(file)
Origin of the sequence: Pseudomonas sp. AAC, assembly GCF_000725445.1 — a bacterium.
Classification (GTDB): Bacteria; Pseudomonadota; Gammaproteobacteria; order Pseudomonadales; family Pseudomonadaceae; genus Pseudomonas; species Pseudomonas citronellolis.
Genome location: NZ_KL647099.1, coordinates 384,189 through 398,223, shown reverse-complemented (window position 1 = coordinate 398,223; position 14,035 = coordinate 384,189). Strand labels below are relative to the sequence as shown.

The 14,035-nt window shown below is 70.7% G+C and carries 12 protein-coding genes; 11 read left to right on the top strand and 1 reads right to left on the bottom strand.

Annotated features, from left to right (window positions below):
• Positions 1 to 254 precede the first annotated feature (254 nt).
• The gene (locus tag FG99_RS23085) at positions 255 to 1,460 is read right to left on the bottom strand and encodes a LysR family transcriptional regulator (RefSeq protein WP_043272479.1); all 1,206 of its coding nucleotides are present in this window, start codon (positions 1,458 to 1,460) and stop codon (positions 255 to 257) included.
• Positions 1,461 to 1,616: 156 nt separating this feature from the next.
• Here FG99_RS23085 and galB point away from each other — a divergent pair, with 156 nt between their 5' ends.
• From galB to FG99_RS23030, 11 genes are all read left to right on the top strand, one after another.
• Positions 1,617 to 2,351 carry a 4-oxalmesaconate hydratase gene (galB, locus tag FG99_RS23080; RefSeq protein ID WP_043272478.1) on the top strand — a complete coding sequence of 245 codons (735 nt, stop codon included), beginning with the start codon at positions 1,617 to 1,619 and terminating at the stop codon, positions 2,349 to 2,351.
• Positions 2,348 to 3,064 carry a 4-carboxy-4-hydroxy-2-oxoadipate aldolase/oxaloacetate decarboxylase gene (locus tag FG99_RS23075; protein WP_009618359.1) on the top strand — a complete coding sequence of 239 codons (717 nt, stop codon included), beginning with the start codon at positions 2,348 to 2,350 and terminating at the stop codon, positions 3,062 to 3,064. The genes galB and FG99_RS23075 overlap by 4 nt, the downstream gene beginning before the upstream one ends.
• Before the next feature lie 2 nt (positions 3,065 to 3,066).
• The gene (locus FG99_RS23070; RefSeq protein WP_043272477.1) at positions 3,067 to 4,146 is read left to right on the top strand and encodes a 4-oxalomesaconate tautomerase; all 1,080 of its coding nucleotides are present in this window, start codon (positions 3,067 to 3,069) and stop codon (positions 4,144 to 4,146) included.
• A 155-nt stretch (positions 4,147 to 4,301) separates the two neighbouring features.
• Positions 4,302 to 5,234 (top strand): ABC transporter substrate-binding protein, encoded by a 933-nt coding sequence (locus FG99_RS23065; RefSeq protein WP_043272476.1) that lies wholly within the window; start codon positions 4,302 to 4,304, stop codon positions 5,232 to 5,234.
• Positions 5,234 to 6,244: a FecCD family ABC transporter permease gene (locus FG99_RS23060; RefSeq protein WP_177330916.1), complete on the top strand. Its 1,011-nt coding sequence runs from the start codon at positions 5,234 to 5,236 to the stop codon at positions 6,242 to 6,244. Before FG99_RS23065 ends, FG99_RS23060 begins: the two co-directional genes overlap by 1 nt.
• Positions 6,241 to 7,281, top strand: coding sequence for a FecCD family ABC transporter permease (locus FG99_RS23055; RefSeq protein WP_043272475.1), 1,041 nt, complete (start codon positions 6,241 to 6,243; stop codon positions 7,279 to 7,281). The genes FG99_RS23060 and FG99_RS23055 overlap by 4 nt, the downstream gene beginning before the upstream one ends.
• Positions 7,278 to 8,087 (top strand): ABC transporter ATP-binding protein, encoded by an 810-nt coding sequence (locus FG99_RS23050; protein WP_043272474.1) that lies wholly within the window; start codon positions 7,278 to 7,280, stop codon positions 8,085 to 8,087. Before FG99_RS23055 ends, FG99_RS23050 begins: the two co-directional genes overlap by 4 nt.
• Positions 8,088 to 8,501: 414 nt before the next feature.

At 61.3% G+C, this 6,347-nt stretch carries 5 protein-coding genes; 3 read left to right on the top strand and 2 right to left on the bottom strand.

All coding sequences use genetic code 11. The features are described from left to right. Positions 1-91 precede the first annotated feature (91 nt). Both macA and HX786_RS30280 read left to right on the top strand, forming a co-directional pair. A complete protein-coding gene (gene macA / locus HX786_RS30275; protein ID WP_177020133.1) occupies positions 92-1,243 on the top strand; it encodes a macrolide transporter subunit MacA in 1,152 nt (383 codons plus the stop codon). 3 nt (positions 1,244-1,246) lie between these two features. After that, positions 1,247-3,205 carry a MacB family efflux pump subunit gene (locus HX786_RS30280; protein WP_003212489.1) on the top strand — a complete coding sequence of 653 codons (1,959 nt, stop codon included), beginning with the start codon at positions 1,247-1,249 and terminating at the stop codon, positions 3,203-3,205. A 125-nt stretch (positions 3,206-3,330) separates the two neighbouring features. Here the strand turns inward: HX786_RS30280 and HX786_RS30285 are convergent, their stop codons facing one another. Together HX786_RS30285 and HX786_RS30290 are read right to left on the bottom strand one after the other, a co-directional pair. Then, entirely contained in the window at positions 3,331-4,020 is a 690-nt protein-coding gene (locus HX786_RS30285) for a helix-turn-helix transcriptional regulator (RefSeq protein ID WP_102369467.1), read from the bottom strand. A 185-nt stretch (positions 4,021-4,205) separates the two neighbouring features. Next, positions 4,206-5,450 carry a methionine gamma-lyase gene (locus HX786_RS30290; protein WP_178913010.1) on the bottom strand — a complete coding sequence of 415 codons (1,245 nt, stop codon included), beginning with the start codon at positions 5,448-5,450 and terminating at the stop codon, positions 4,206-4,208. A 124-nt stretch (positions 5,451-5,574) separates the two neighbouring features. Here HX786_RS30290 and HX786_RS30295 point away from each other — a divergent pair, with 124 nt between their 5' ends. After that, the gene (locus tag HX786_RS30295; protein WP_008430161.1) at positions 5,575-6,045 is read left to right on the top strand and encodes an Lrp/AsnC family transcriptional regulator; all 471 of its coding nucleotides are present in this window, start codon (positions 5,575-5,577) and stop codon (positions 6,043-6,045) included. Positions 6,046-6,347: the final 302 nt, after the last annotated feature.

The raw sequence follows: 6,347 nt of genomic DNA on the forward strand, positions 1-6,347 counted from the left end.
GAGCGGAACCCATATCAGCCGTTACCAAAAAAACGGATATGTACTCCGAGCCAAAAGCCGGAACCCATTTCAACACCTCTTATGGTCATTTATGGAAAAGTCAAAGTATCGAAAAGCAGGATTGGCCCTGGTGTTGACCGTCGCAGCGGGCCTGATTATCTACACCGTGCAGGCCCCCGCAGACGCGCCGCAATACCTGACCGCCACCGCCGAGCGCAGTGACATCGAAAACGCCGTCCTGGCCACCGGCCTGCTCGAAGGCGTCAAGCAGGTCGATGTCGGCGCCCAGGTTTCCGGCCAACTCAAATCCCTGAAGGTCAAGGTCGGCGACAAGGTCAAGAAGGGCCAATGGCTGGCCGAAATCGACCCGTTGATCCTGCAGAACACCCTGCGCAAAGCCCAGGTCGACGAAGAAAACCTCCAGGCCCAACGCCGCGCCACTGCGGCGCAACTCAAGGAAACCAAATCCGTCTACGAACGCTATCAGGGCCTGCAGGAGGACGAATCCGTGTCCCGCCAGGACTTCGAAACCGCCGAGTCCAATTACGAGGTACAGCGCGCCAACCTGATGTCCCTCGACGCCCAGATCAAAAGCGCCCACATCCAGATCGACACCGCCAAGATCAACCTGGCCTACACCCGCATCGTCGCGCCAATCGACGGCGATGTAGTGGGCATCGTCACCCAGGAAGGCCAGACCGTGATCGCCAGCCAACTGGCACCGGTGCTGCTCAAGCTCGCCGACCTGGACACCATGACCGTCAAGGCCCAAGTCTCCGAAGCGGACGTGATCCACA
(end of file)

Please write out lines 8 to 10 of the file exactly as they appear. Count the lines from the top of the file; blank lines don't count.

• Positions 1,461 to 1,616: 156 nt separating this feature from the next.
• Here FG99_RS23085 and galB point away from each other — a divergent pair, with 156 nt between their 5' ends.
• From galB to FG99_RS23030, 11 genes are all read left to right on the top strand, one after another.